Visions Museum of Textile Art began as Quilt San Diego, a non-profit arts organization founded in 1985 to promote contemporary quilt making as fine art. The organization’s mission was to present the prestigious, international, juried Quilt Visions biennial which was hosted at various museums in the San Diego area. In 2007, volunteers organized a community build and created our permanent location in the arts district at Liberty Station in San Diego, California.
VMOTA now features 20 exhibitions per year including the Online Exhibits, Member Challenges, and the Quilt Visions and Interpretations biennials. The museum also presents lectures and workshops by noted quilt and textile artists.
Current & Upcoming Exhibitions
Playing with a Full Deck / January 21 – May 27, 2023
Playing with a Full Deck is a collection of 54 art quilts, each depicting a single deck of the card. The works were created by 56 artists (two of the quilts were created by spouses working as a team). The array of artists happily ensured a variety of styles, techniques, innovations, and aesthetics that, as the catalog proclaimed, provide a snapshot of the medium of art quilting in the late 20th century.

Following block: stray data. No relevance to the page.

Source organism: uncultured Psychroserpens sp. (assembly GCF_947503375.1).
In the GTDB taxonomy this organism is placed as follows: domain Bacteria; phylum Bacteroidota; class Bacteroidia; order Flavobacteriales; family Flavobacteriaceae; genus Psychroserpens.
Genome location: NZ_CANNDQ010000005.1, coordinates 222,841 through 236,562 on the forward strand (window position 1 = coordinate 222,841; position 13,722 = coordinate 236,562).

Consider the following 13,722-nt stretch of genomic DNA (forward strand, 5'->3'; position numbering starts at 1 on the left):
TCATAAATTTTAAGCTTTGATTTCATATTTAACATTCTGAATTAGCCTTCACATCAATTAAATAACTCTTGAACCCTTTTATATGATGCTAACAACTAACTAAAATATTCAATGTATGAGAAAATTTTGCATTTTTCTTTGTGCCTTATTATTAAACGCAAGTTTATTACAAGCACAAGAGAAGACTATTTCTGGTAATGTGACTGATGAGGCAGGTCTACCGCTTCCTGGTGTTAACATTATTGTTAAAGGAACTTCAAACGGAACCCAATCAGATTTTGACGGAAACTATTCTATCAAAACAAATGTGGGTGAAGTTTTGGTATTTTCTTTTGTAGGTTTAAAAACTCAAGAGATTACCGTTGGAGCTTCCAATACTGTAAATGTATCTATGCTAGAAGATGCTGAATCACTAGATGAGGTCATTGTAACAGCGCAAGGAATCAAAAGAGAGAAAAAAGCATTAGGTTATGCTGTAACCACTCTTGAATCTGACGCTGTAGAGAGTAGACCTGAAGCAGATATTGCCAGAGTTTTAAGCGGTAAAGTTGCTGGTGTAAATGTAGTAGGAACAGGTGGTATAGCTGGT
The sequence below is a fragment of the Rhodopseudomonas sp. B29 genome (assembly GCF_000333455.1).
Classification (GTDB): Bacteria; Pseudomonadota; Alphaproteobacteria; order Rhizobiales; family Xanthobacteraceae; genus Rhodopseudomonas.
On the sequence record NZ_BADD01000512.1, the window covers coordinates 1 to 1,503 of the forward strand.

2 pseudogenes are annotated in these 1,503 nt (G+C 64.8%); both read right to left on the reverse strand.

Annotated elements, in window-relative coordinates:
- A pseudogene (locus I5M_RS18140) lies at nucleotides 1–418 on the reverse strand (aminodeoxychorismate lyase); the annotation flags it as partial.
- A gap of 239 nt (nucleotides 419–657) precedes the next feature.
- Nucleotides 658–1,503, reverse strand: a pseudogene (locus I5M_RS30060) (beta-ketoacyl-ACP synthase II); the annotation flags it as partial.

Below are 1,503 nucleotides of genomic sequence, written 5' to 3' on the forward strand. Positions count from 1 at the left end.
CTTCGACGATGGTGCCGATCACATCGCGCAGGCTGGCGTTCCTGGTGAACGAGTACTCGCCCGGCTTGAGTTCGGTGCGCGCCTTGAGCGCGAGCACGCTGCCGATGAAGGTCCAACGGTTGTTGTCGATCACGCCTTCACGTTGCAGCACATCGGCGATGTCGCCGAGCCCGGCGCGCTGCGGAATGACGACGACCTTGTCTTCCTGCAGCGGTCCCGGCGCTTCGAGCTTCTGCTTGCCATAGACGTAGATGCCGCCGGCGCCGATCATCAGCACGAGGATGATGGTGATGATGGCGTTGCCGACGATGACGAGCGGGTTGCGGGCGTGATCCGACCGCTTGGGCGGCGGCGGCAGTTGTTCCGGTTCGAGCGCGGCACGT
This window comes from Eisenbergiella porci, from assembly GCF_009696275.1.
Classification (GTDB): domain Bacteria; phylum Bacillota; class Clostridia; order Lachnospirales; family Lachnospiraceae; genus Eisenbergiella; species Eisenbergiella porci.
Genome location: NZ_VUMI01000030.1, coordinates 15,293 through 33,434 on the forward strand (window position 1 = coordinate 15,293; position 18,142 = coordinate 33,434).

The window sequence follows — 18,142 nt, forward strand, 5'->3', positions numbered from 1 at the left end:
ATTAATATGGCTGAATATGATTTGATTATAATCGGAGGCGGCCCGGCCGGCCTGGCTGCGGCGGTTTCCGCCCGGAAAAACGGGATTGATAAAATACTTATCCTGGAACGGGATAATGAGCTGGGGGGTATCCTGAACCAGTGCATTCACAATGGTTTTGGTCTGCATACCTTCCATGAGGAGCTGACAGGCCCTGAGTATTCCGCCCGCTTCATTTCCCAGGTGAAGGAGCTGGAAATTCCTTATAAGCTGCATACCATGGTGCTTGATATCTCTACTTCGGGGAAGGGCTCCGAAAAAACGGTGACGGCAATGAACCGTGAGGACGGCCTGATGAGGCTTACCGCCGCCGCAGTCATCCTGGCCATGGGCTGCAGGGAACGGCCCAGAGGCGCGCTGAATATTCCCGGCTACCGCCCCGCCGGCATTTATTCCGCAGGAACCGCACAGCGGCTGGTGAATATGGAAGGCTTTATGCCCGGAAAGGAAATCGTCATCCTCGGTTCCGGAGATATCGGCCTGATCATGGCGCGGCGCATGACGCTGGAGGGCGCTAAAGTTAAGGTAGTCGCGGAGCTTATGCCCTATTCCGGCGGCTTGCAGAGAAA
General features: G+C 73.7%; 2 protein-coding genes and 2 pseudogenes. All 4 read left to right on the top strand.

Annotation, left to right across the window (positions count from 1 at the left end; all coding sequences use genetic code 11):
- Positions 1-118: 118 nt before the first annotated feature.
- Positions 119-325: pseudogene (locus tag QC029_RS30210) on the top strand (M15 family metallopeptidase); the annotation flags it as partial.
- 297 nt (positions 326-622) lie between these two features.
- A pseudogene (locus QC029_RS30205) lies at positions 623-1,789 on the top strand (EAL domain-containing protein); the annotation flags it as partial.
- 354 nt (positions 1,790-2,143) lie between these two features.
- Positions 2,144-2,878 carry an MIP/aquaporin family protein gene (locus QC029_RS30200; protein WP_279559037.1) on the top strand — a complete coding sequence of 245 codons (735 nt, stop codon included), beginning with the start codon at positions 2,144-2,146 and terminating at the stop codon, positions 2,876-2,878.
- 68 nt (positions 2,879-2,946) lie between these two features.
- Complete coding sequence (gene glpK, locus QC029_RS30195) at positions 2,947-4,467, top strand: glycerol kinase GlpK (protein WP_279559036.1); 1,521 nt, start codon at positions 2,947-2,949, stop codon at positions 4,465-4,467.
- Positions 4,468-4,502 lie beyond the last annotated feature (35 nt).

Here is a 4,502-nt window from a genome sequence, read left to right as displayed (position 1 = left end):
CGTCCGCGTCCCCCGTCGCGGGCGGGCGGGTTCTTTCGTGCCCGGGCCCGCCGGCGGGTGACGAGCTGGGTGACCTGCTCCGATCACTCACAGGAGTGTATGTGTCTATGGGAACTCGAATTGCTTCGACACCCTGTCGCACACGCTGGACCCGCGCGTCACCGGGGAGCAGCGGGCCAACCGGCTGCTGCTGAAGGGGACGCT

CONSEQUENCES: Observations from the Warming North – Ree Nancaeeow / January 21 – May 27, 2023
Ree Nancarrow’s work draws on her deep love of nature, extensive knowledge of the natural world, and deep concern about climate change. A long-time Alaska resident, Nancarrow has watched climate change’s rapid advance in the northern climes. She expresses her concerns about the climate in her work, creating images and marks by silk-screening, deconstructed silk-screening, stenciling, stamping, painting, dying fabric, and photographing. She combines these images digitally and intuitively, often creating new color palettes to better express the mood. The surface of her work is elaborately quilted. Her vision and understanding of the natural world has been expanded by working collaboratively for more than a decade with scientists, musicians, and other artists.
Topaz Collages – Jeanie Kashima / January 21 – May 27, 2023
The Topaz in this exhibit refers to the Topaz Concentration Camp that was built in Utah in 1942 after President Franklin Roosevelt signed Executive Order 9066. That order, signed on February 19, 1942, authorized the removal of 120,000 people of Japanese ancestry from the western states of the United States, from Washington to the state of California, to the interior of the country. Despite the fact that three quarters of the evacuees were American citizens, they were not allowed any due process in their removal. There was no evidence at that time and in the following years that any of the Japanese evacuees posed any danger to the people and the government of the United States.
Visit Visions Museum of Textile Art
2825 Dewey Road, Suite 100
San Diego, CA 92106
Wednesday and Thursday 10 am to 2 pm
Friday and Saturday 10 am to 4 pm
Closed Major Holidays
2825 Dewey Road, San Diego, CA